The problem began with figuring out which tool to use to handle the networking for my game. Now, I knew that I will have to build an UI on top of any of them and pretty much do my custom integration regardless so what I was interested in was performance and easbility of modding plus an approachable learning curve. In my research I think I’ve come across most if not all the big names, UnityNet, Photon, SpatialOS, uMMO and many others. Besides these the Unity asset store has a lot more scripts and projects asserting they do networking to offer but I didn’t bother trying any of those.
First solution I tried was Unity’s own stuff. It was already integrated and provided some basic UI pre-made which made it very easy to setup and test. And as soon as I did I ran into problems. Even on localhost, host and client on the same PC, the client lagged. Sure, there might’ve been something wrong with my configuration but none of Unity’s tools complained and I still had over a full second of lag between the client and the server.
Being in a very early stage of development I conceded on the lag and moved on to trying to solve the next problem, dedicated server. Something that could still be self-hosted easily by the players but not a peer-network setup. I must’ve spent weeks trying to figure this out to no avail. Short of making a different unity app/project that would act as a server I could not figure out any solutions.
The cherry on top, or final nail in the coffin to be more accurate, was pricing. For something that sort of/kind of works out of the box but with huge lag even on a local connection Unity sure charges a lot. Based on their calculator for 50 concurrent players it’d run me around 200USD/month. I plan on having a lot more concurrent users than that and this still doesn’t allow for self host. I don’t want to make a game that goes down because Unity decides to scrap their cloud networking service. Not that I’m confident that the game will turn out that well, I just don’t want this to be a possible scenario to begin with regardless of how the game turns out.
After deciding thet UnityNet isn’t going to cut it I started looking into Photon. It still had all of the problems of UnityNet except that it was half the price. To be completely honest, I’ve only setup a simple test using their free tier and that worked great but it still locked my project into being dependent on their lifeline. If I were to chose between Photon and Unity to tie my game’s life to I’d definetly choose Unity all day every day regardless of price difference.
This is the new kid on the block regarding Unity networking and it shows. It’s great, once you figure out how to actually use it. They have some examples but none of them JustWorkedTM and I had to spend hours setting and configuring things only to get it to work. To be honest, once it does work, it works great. After I figured out how to set the server FPS limiter to more than 30 (no idea why it’s set to 30 by default) the lag was minimal and experience was very good in their “Pirates” demo. For testing I didn’t have to pay anything and they don’t have a proper pricing page yet but based on the tech, it’s definetly going to be expensive (or at least it should). The partners they have already developing games on their tech looks impressive but is also intimidating, at least to me. Besides, I could barely find any walkthrough styled tutorials on it and the documentation can’t decide what it documents. I have more than once come across a refference cycle where the next step was the first step in a new page till you get back where you started from.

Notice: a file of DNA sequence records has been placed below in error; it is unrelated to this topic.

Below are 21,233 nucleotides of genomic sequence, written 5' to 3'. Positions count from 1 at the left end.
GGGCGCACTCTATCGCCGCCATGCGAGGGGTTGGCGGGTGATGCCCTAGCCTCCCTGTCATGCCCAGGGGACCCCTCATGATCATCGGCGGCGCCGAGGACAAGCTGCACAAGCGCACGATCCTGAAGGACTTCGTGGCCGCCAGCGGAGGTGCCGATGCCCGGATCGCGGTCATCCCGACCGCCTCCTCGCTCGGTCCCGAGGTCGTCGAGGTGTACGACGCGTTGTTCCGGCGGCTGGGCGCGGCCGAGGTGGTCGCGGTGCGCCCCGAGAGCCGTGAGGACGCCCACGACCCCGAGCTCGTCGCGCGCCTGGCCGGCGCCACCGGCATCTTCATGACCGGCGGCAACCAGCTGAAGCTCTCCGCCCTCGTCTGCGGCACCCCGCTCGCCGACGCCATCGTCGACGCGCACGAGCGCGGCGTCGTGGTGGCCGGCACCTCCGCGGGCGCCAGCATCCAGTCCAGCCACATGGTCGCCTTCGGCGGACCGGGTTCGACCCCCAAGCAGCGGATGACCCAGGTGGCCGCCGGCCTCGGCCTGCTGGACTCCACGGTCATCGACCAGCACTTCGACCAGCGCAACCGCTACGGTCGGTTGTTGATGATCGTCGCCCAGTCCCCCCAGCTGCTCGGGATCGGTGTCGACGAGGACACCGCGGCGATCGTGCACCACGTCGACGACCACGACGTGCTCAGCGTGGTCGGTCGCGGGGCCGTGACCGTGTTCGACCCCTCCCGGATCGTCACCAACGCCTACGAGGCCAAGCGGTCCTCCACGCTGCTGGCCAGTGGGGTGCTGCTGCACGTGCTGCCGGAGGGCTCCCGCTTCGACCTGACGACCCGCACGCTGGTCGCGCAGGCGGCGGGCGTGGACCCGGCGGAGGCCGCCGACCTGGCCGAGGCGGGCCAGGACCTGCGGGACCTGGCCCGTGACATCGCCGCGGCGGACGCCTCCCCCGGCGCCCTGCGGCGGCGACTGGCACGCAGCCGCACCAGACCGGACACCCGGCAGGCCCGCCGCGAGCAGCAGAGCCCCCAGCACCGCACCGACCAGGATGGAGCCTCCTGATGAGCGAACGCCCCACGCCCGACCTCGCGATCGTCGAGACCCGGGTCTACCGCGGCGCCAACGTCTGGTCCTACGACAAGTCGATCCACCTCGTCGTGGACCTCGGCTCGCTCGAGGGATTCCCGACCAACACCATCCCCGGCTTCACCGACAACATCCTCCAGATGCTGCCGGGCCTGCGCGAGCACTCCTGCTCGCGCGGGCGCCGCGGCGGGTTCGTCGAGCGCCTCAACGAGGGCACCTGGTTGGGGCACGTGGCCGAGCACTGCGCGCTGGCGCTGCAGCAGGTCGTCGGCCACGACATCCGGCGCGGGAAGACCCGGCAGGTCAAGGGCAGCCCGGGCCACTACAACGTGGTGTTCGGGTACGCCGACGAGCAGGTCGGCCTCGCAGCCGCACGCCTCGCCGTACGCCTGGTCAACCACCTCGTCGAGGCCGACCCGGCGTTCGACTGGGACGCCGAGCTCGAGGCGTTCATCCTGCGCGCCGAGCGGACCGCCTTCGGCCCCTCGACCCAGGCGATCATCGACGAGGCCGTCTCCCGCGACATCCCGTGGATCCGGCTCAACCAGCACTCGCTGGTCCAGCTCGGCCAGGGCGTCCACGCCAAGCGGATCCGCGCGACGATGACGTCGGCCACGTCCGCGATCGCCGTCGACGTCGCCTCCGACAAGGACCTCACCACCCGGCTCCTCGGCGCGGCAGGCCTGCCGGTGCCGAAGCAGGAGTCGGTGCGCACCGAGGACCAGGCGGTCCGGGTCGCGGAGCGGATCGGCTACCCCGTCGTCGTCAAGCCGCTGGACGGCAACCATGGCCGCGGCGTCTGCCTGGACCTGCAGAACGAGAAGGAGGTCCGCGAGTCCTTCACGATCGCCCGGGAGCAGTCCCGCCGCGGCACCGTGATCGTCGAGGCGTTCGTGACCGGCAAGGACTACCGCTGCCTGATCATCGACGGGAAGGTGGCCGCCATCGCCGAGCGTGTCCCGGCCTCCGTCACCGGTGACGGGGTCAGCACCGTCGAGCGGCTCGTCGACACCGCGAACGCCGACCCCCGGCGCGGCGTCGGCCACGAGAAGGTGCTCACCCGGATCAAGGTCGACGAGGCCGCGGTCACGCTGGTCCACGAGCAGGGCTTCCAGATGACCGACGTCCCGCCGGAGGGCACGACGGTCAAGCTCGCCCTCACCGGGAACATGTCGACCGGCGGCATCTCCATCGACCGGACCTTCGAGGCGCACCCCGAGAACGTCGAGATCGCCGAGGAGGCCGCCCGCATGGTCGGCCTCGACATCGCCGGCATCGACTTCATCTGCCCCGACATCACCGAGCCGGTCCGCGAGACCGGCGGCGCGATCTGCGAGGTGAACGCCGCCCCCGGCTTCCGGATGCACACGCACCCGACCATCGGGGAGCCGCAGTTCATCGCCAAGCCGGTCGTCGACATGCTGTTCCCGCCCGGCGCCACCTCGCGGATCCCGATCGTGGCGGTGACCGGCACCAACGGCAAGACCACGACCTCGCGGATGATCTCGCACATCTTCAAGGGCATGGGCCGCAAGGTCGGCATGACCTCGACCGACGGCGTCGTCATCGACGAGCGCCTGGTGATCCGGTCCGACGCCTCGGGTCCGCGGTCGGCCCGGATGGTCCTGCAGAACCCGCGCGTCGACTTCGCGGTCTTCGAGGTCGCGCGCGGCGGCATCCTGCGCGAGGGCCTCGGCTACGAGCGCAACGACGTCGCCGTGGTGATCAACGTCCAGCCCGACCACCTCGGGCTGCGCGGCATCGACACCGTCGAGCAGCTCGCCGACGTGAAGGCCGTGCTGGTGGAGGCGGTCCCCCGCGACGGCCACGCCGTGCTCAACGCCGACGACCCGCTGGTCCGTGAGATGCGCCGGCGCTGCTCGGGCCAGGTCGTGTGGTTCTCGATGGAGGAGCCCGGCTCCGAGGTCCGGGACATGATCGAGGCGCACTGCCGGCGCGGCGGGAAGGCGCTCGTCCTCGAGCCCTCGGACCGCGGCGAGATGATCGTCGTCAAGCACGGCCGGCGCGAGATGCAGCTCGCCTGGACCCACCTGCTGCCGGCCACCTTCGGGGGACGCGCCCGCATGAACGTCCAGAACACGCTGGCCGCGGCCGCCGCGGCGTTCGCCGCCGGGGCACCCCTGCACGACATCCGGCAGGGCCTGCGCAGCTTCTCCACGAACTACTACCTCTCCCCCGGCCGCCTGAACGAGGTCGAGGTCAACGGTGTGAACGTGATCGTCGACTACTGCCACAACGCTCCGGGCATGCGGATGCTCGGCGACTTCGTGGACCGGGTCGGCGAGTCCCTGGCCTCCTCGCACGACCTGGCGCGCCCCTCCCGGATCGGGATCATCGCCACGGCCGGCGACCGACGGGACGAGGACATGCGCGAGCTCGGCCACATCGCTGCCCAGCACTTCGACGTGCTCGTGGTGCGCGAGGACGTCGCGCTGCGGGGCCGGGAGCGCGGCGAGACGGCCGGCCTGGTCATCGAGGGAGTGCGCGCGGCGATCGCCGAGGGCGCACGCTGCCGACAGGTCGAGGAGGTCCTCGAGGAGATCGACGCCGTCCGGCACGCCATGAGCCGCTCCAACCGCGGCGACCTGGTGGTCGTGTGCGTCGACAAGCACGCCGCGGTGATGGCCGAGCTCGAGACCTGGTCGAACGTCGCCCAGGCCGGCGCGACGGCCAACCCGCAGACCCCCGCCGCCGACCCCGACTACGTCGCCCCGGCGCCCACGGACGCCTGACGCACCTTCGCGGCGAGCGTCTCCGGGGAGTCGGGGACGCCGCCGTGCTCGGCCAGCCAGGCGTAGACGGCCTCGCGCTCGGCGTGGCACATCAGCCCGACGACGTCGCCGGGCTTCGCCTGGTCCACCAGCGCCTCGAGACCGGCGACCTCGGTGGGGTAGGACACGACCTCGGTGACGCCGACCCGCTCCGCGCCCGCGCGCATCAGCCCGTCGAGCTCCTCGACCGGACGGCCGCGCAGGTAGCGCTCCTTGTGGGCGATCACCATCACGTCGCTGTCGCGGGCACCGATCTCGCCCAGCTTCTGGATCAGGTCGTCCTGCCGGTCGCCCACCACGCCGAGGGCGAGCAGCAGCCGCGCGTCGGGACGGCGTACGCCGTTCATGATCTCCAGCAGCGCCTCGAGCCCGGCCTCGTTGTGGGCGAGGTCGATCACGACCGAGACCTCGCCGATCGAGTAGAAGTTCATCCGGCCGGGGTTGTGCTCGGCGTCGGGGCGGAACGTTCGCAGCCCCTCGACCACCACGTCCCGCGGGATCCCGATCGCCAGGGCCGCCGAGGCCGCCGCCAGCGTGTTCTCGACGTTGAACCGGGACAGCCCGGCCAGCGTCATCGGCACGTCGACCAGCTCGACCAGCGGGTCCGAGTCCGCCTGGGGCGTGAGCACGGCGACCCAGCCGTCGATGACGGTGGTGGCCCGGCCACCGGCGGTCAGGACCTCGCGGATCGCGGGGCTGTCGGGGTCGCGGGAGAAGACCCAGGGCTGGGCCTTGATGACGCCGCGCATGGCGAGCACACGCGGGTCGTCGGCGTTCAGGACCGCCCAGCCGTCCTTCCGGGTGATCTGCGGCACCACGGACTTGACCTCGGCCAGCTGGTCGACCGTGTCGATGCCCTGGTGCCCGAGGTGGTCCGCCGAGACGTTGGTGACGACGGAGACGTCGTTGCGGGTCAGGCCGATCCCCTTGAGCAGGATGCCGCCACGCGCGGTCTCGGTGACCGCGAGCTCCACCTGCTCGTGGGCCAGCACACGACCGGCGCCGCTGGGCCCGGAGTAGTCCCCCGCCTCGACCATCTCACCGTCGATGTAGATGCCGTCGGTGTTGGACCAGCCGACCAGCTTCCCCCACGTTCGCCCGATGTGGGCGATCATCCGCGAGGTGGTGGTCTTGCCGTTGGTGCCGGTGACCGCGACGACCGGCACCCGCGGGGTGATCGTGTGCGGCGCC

I enjoyed playing with it. It AlmostJustWorksTM, the performance is great and the worker abstractization layer is impressive. Main problem, and what drove me away in the end, is the very steep learning curve.
This looked like the most promising solution but with a 70EUR upfront non-refundable price tag I didn’t feel comfortable purchasing that lottery ticket. The reviews seem encouraging but there’s only 23 of them (this seems to be a recurrent issue on Unity’s asset store). Whilst going through the docs and such I realised that I can develop this myself given enough time and dedication. Even more so, I started this project as a learning experience so this made a lot of sense. In the end I decided that rather than paying the 70EUR I would instead learn to do it myself and figure out how it all works.
In the next post I’ll go over the solution I’ve ended up creating on my own using C# and Sockets, share some code(?) and explain how I’ve thought the entire thing out.